Hatred and Racism
This theme can be found in the following lines. Let’s explore how these lines portray the theme of hatred and racism.
When the curtain falls on the minstrel show of hate
And faces sooted with scorn are scrubbed clean
In these lines, the speaker is referring to the Minstrel shows of the 19th century. In such a performance, the whites mocked the black community. According to the speaker, such shows should be abandoned forever. Any kind of public acts that sow the seed of contempt in one’s heart should be stopped. The following line mocks those whose faces are sooted with scorn. Angelou’s words will scrub not their faces, but their hearts clean.
In whose mouths abide cankerous words
Which challenge our very existence
These lines refer to the words of hatred. People who use such words challenge one’s very existence. It means their harsh words make one feel small and inconsiderable. Here, Angelou is possibly referring to how racist leaders intimidate colored people with their words.
One of the main themes of “A Brave and Startling Truth” is peace. Through her words, Angelou portrays some images that stand for peace. She seeks a world where peace is valued, cherished, and maintained. The truth is only universal peace can make our lives better. Hatred, competition, and jealousy disturb this peace. In this poem, Angelou tells her readers to accept the truth that we, the commoners, are more powerful than we ever thought of. It is up to us how we can sow the seeds of peace in the modern world.
Corruption of Religion
This theme is present in the fourth, fifth, and tenth stanzas. For example, the lines “When the rapacious storming of the churches/ The screaming racket in the temples have ceased” refers to the hollowness of institutionalized religion. The words that are meant for directing humankind have turned into “rapacious storming”. It sounds like a greedy person’s “screaming racket”. Angelou thinks the corruption of religion disturbs peace of mind. As they have forgotten the role of religion, their preachings contain such heated words that sow hatred in the followers’ minds.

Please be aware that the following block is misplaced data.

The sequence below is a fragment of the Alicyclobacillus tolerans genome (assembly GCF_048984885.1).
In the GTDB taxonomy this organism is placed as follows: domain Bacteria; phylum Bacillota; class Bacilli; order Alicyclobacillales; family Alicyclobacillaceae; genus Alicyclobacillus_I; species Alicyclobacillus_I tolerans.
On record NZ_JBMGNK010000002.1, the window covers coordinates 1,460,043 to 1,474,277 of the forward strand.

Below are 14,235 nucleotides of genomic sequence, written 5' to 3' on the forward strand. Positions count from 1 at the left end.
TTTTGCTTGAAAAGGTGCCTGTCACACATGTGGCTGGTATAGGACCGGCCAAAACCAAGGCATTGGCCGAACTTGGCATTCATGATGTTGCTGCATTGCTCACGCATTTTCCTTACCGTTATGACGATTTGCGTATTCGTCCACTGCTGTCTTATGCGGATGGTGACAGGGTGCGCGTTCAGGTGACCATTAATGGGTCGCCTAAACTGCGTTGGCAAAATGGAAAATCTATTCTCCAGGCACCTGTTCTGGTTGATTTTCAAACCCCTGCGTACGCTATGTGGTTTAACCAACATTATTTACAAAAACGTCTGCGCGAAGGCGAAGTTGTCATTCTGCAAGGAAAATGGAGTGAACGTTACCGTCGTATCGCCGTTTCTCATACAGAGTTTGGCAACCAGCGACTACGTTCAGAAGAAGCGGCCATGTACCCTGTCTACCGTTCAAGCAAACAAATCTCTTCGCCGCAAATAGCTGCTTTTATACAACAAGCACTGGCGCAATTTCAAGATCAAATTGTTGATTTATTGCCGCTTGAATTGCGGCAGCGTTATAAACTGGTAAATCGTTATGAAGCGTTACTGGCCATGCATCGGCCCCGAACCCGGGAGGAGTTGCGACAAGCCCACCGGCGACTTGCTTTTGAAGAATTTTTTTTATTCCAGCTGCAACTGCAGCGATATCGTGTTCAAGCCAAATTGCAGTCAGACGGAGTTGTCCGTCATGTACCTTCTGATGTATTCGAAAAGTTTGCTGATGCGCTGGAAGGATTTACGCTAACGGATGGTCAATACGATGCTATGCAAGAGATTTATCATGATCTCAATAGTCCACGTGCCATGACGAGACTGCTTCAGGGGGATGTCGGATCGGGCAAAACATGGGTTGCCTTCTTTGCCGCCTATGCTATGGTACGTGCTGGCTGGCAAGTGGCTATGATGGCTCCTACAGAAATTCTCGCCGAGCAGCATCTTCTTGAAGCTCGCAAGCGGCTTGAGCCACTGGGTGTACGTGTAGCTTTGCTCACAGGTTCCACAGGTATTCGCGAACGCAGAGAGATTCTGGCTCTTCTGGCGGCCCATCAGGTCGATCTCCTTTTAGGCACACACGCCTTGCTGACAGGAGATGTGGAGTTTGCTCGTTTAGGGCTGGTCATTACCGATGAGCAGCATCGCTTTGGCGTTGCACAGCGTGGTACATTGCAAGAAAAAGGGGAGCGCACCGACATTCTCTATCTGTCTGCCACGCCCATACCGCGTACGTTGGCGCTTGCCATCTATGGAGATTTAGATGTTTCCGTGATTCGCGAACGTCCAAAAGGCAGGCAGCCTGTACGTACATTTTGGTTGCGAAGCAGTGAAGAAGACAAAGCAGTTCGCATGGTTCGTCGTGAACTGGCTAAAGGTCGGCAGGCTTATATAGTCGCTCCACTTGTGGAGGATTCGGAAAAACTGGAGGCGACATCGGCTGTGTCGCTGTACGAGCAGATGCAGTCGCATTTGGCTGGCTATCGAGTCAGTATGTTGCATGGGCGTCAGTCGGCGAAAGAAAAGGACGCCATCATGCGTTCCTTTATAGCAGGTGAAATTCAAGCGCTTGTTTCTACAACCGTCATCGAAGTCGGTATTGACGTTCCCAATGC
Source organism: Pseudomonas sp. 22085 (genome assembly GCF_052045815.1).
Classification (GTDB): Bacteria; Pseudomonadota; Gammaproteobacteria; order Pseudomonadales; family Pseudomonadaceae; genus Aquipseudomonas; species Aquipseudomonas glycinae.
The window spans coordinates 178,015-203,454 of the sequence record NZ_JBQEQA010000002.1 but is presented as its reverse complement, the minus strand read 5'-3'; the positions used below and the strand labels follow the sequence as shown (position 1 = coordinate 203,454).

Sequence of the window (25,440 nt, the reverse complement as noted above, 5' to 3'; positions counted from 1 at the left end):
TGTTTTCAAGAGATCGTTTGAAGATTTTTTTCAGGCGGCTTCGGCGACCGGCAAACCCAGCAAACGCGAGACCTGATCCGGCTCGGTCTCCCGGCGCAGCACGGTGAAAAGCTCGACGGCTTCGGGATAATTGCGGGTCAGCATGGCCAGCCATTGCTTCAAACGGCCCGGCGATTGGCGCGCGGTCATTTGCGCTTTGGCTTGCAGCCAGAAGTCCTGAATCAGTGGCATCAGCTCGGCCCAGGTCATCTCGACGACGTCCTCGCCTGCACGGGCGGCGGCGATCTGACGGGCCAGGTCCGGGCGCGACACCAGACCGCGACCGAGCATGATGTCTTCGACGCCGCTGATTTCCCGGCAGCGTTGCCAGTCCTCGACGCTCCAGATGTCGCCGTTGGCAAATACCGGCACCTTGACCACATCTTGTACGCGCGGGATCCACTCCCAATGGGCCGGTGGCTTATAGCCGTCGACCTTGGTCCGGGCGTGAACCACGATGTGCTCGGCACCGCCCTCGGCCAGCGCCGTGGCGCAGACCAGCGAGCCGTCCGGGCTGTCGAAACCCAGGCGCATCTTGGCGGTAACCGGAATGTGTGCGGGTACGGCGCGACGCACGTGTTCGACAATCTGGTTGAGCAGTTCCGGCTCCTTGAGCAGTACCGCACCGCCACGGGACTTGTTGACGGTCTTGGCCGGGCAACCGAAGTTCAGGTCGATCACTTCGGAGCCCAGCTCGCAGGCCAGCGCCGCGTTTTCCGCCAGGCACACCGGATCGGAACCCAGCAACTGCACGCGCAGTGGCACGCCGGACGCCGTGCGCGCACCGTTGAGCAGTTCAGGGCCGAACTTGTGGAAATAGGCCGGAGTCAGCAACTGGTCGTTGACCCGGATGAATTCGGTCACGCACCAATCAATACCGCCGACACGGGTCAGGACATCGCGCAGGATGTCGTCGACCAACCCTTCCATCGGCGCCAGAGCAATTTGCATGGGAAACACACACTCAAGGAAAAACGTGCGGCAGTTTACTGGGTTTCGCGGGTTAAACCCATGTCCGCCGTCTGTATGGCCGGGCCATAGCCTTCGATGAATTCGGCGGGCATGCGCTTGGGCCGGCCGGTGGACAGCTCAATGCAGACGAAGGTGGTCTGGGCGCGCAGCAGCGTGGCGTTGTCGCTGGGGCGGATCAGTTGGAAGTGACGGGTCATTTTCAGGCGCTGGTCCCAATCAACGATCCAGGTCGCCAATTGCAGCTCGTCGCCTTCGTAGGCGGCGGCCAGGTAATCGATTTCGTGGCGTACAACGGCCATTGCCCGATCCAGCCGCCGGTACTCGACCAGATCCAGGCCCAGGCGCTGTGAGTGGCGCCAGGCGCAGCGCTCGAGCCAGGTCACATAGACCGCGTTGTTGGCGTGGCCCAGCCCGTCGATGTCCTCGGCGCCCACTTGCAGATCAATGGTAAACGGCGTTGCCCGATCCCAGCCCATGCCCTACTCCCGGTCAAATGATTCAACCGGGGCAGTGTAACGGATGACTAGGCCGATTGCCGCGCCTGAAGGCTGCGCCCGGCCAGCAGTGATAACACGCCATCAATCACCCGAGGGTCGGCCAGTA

She speaks of how people are still killed for the sake of religion in these lines “When religious ritual is not perfumed/ By the incense of burning flesh”. Here, the poet also taps on the theme of the brutality of religion.
Celebration of Humankind
One of the important themes of “A Brave and Startling Truth” is the celebration of humankind. The truth hinted in the title of the piece is that we, the human beings, are miraculous and powerful. We make impossible tasks possible. Angelou tells her readers to use that for the benefit of humankind. Besides, she refers to the natural wonders such as the Pyramids, Hanging Gardens of Babylon, Mount Fuji, and the rivers such as the Danube, Amazon, and Mississippi. She refers to those natural bodies to point to the fact that these are not the only wonders of the world. Humans are also wonderful in their own way.
Angelou uses several symbols in this piece. The most important symbol is the earth. Angelou portrays it as a minuscule particle in the vast universe. She refers to its size in a few instances for pointing at the smallness of the human beings living in it. They are not small in their size but in their thinking. That’s why the world has witnessed several horrific scenes such as the world wars, racism, and slavery.
The phrase “fists of hostility” is another symbol. It points at the dictatorial fist that is never bowed even for the sake of humanity. Angelou thinks the fingers will be released from that fist of hostility when people understand the value of peace, truth, and brotherhood.
The references to the man-made wonders also have a symbolic significance. For example, the Pyramids and their “mysterious perfection” stand for the miraculous power of humankind. Those were the creations of mere human beings. It reveals the power hidden inside the humans who can create natural wonders like the Pyramids and the Hanging Gardens of Babylon.
The tone of this poem is ironic, inspirational, emotive, and peaceful. Angelou’s speaker uses an ironic tone while talking about the brutalities and horrors happening in the world. She seeks for a world where people do not support war, religion guides humanity, and universal peace fosters. But, in reality, the state of the world is the opposite. For describing this state in a contrasting manner, Angelou uses an ironic tone.
In the most part of this poem, the tone remains inspirational and hopeful. The speaker never becomes pessimistic about the future. She is sure that one day people will understand the truth. At that moment, what she hopes for will be the reality of the world. Apart from that, when she refers to the negative aspects, her tone does not tremble. As she knows the truth is more powerful than those occasional happenings.